Judge Sam Biscoe was familiar with the program but asked, “I’ve never seen one of those cars going down the street with a driver, but if I wanted to see that, what is the best location?” He was told librarians surprisingly make up one of the largest groups of city users. Commissioners have not yet signed the county up for the pilot program, nor were they scheduled for action on the item.

 

Finally, Commissioners approved a pilot program that would bring far flung county commuters to work en masse. A private shuttle, likely run by Veolia, would pick up employees of the county, AMD, IBM, Austin Energy, Seton and the City of Austin and bring them downtown. The pilot program is enabled through the use of a federal program called a Qualified Transportation Benefit. This allows the county to give participating employees $230 tax-free vouchers from their pay to use toward mass transit and parking. 

 

Last week the court authorized the QTB and this week they voted unanimously to move forward with an in-house survey and analysis of potential routes for the vans and what sort of initial ridership the county could expect. County parking spaces are currently on a seven-year waitlist. The county expects its share of the initial ridership to be between 50-75 employees.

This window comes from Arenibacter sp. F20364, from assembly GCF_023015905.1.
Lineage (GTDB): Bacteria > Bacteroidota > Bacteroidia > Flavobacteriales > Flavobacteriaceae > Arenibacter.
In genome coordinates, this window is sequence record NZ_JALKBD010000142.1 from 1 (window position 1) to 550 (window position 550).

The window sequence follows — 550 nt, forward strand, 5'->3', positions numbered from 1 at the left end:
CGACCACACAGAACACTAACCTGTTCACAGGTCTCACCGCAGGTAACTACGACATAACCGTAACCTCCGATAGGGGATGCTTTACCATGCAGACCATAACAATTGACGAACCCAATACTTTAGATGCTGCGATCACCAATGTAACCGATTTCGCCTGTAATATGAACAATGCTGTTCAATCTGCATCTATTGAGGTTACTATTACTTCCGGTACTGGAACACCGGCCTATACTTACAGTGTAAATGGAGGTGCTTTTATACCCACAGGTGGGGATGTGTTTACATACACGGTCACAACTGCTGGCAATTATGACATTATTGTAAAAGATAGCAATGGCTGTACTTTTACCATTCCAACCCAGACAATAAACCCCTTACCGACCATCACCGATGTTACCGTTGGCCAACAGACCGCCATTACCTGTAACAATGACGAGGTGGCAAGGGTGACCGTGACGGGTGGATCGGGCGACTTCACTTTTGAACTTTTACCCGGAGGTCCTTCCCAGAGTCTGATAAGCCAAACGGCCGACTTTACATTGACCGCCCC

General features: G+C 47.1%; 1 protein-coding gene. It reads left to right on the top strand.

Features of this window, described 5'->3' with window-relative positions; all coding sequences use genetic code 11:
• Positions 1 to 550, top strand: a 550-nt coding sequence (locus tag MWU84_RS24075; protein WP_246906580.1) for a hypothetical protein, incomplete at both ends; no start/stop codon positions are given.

Robin Rather, representing the Clean Air Force and Environmental Defense Fund, has been guiding the pilot program through its different partners. She said the 90-day pilot should begin in April, although county staff didn’t think they could complete the proper hurdles until June.

Join Your Friends and Neighbors

We're a nonprofit news organization, and we put our service to you above all else. That will never change. But public-service journalism requires community support from readers like you. Will you join your friends and neighbors to support our work and mission?

Back to Top